Since the 1990s, it is Chandrasekharpur that has seen the most amount of concentrated development involving real estate, IT companies and private educational institutions. Bhubaneswar acts as a hatchery for migratory birds from all over the state—the eggs hatch and the chicks soon fly away. People come for government jobs from across the state. Their children go to school and college here and then move out for jobs elsewhere. This is especially true of Chandrasekharpur as a locality within the city. A large part of the population under the age of thirty-five consists of migrants. This segment has access to disposable incomes not seen earlier or in other parts of the city. This has meant a mushrooming of cafes, pizzerias and restaurants that specifically cater to this population. Cafe Italiano, started by Ranjan, is one such place.
The cafe has a cult following with a Facebook page maintained by fans. But more often than not, these fans are people no longer in Bhubaneswar. A large number of them moved to cities like Bangalore, Delhi, Hyderabad or Pune after completing their studies or because Bhubaneswar no longer had a job that they found fulfilling. Sidharth also moved out after graduation in 2016 to Pondicherry to pursue a master’s degree. His body moved back in February 2017. I never wanted him to leave. The marriage between his Bhubaneswar and my Bhubaneswar was never consummated, Cafe Italiano notwithstanding. For me, his ghost still haunts the place, whenever the wife and I go there. It is a place suffused not with nostalgia but with what Russians call toska—a longing with nothing to long for.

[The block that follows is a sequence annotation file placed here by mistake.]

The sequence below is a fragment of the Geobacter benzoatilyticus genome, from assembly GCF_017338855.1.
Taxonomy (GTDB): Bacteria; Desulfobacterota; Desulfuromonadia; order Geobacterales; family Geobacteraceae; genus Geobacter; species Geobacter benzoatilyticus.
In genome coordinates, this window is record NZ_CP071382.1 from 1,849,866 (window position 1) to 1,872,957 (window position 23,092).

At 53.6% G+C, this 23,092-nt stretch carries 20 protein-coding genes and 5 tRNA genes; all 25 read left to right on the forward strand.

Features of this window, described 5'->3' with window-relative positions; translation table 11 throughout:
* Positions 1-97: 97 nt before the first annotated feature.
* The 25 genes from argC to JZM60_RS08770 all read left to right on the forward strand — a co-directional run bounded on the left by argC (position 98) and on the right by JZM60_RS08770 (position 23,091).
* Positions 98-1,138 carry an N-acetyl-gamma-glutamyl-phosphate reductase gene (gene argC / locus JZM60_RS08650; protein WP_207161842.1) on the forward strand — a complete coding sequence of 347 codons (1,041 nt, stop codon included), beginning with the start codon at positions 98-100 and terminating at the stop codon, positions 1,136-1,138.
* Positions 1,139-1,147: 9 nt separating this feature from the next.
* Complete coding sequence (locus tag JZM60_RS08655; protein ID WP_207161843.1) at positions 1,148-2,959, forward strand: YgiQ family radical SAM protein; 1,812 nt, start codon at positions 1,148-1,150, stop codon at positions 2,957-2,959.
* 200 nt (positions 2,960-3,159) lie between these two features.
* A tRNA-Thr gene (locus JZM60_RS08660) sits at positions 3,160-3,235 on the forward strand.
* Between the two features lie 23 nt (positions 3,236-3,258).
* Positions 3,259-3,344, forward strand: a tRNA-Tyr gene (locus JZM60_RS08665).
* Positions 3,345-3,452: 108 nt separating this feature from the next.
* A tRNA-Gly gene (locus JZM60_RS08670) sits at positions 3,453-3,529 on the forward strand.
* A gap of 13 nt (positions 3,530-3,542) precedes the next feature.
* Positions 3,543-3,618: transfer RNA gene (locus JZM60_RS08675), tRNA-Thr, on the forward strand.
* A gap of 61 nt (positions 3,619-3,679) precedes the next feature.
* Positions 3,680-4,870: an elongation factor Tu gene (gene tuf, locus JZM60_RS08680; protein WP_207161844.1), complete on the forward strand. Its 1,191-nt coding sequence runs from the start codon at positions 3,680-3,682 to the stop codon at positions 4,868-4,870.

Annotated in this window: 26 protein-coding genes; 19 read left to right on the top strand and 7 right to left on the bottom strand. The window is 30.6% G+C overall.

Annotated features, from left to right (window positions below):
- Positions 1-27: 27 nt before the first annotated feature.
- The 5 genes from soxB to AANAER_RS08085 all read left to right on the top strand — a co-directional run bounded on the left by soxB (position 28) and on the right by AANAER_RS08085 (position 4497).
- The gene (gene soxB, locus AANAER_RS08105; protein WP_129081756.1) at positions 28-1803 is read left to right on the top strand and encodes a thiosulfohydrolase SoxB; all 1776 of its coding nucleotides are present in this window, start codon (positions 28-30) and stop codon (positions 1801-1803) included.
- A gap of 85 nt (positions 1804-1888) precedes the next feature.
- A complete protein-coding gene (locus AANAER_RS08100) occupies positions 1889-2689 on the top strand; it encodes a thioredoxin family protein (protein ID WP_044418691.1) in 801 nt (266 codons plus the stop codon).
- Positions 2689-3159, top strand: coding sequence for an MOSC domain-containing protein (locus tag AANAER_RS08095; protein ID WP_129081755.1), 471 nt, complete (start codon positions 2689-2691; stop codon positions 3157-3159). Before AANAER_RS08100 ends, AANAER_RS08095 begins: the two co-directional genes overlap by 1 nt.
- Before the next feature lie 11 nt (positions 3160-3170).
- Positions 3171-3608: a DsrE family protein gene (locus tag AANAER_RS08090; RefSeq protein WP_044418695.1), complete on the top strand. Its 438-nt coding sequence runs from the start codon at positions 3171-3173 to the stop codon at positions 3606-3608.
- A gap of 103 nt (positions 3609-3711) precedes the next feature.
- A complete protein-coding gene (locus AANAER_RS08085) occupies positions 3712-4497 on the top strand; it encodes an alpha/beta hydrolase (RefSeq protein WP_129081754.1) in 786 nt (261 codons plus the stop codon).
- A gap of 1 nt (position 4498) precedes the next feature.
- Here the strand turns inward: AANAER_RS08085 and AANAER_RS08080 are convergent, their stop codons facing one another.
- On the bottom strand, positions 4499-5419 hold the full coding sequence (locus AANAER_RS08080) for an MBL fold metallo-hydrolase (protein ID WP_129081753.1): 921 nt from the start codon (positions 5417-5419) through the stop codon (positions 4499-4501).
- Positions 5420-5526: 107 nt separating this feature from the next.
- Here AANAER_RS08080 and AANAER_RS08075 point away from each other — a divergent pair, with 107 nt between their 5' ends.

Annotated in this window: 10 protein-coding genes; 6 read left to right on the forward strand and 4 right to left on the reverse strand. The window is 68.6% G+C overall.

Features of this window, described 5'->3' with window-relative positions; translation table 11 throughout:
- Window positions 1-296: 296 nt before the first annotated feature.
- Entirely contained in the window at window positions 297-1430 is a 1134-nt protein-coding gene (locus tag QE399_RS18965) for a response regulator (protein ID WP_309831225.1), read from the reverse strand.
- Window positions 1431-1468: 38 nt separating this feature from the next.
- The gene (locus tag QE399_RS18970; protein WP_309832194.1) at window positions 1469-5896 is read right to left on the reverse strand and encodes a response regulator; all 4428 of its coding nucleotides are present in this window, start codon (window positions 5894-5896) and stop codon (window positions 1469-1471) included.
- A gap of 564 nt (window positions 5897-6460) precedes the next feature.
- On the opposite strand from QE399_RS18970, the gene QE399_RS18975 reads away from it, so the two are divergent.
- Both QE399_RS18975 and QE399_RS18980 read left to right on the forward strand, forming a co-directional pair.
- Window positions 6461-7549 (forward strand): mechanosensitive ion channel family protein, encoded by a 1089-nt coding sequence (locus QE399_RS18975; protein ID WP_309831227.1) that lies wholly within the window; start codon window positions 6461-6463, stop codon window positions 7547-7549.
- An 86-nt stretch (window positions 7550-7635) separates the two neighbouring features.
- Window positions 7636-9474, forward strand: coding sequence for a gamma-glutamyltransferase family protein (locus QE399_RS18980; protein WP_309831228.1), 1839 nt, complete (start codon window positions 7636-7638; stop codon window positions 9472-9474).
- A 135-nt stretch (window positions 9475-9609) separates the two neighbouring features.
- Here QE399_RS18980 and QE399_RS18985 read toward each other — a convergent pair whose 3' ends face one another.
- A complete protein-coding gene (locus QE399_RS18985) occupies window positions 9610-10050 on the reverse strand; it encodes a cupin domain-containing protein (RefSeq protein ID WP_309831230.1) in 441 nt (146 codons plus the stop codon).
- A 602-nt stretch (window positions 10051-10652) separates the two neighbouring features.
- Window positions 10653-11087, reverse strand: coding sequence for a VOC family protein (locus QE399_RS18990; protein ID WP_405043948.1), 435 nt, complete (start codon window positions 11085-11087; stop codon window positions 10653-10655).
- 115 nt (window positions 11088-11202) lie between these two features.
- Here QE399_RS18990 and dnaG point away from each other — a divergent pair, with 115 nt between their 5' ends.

by Sidharth Mohapatra
We make a habit of deformity,
non-meetings in infertile dreams.
No wanderer moonwalks
into your open palm
like a leaf from darkness.
Willed tears serve as water cataracts
in your eyes; you cannot see
love becoming empty
like your days.
It is because of you, because of me,
our persons become intruders
like words that jar in the scheme of eyes.
Words, that drag through streets, bent,
rucksacks on their shoulders
‘Old things for sale,’ is their pitch.
Who did make us rote by heart,
this joyless wisdom that denies distant hope?
How long have we not known language?
I wonder with a burning head,
at the doors arrive
men made of glass;
who do not know real love, hate or greed,
but demand to be taken for real.
Men of glass
who claim to have bought
Bhagawati Snacks, Chandini Chowk, Cuttack
I had given up on singidas within a couple of years of moving back to Bhubaneswar in 2013–14. There is the north Indian samosa; there exists the Bengali singara; and there is of course the Odia singida. Like many things Odia, the singida bears a resemblance to the singara, but it is a different creature all together. True to a stereotype of all things Odia, it indeed is a poor cousin of the Bengali singara. The singida, like most Odias, is small, almost petite. As a snack, one should be able to eat at least five of these without feeling particularly full. The stuffing consists of only two major ingredients—potatoes cut into perfect cubes of half a centimetre each side and split peanuts, both stir fried with a hint of powdered turmeric, chilly and cumin.